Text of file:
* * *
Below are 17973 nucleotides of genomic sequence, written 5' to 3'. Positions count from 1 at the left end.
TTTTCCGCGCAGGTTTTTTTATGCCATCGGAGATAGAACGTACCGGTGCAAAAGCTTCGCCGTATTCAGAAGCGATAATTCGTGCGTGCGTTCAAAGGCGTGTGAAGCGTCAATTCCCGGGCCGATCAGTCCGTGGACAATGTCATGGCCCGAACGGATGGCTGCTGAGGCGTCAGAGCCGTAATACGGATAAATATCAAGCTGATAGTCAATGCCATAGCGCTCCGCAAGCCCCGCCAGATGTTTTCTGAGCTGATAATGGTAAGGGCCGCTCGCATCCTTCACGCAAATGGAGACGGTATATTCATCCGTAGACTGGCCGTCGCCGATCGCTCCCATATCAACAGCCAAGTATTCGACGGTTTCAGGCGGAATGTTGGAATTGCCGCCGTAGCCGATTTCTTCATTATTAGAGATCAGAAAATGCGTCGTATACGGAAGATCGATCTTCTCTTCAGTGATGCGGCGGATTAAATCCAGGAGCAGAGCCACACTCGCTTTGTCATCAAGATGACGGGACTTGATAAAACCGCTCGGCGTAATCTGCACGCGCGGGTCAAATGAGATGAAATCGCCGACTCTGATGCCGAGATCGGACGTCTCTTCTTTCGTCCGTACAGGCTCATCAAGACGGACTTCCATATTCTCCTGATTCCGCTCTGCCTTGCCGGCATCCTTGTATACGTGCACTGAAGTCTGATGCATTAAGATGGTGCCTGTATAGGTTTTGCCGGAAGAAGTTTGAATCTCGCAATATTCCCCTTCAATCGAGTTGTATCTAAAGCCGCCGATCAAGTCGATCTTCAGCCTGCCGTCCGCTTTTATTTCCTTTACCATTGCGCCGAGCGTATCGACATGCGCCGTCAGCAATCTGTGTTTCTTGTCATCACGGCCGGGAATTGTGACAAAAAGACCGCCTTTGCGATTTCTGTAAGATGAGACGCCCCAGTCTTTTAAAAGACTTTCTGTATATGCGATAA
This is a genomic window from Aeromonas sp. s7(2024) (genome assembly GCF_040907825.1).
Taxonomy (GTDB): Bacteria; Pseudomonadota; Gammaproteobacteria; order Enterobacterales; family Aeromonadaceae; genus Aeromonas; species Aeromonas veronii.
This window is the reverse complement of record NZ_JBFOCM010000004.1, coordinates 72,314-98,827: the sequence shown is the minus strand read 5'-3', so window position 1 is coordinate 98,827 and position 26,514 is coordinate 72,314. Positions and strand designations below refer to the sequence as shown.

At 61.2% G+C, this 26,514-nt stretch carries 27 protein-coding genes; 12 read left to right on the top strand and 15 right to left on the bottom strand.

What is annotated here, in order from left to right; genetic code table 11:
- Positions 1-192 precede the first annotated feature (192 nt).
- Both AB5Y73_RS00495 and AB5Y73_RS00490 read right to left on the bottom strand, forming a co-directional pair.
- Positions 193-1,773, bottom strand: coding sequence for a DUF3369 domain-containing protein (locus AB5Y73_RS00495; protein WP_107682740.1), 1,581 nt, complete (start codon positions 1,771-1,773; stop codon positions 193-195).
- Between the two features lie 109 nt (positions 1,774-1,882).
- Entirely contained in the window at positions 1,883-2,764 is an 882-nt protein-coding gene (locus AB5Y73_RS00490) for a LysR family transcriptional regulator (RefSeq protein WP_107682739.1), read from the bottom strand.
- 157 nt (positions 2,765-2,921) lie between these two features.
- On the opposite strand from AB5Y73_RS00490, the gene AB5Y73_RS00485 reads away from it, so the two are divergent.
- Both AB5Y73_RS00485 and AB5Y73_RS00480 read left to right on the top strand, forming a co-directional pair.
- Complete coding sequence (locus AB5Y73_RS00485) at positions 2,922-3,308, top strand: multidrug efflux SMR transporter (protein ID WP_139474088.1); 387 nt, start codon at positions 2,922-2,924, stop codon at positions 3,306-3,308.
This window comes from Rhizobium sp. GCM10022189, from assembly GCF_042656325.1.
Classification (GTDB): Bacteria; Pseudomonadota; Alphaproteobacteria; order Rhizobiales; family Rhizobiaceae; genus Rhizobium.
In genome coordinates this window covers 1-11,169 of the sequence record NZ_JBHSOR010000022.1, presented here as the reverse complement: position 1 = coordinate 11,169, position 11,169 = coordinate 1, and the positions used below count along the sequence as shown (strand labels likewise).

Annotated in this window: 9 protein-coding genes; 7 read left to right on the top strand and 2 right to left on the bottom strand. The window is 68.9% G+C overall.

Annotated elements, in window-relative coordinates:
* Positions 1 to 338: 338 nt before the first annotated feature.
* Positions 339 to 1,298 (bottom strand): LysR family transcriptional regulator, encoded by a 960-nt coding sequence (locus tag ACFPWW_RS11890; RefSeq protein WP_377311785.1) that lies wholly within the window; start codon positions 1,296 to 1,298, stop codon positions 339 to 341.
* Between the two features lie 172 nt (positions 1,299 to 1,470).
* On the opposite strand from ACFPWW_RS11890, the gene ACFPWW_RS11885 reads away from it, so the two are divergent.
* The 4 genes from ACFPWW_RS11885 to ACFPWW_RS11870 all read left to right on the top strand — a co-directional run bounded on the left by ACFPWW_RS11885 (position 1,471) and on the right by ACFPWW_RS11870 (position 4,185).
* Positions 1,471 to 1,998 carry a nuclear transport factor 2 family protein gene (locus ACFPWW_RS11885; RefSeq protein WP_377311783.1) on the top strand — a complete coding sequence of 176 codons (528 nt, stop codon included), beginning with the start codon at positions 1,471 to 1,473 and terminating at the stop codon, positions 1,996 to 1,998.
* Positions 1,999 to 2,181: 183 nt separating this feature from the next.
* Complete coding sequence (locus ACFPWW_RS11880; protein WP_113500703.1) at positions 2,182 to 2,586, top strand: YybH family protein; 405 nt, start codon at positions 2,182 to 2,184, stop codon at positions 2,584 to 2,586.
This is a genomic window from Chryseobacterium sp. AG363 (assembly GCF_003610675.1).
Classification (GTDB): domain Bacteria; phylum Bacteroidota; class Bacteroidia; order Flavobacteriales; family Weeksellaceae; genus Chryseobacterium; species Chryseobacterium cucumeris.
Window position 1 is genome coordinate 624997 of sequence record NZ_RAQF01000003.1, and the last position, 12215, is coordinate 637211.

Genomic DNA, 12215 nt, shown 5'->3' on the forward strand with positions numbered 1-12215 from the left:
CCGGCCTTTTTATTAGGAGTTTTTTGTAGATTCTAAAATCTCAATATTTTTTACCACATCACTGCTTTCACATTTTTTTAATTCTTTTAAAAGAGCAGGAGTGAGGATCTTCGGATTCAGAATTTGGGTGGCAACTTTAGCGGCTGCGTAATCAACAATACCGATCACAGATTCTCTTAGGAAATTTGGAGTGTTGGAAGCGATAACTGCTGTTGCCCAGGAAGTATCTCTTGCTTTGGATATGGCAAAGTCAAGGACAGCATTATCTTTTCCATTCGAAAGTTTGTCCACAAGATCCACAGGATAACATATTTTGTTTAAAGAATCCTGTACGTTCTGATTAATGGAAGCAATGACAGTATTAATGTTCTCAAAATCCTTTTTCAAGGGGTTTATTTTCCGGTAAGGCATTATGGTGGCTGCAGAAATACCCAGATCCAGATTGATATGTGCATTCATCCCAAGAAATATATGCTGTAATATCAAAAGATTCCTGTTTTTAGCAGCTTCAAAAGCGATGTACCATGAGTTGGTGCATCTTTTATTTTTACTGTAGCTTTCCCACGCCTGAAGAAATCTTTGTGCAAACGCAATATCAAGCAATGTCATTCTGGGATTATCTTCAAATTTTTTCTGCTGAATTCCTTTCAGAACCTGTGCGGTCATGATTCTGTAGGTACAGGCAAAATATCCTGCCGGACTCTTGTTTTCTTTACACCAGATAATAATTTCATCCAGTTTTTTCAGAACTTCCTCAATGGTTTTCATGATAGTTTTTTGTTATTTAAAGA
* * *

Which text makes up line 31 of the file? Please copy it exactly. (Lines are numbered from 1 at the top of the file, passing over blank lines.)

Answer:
Classification (GTDB): domain Bacteria; phylum Bacteroidota; class Bacteroidia; order Flavobacteriales; family Weeksellaceae; genus Chryseobacterium; species Chryseobacterium cucumeris.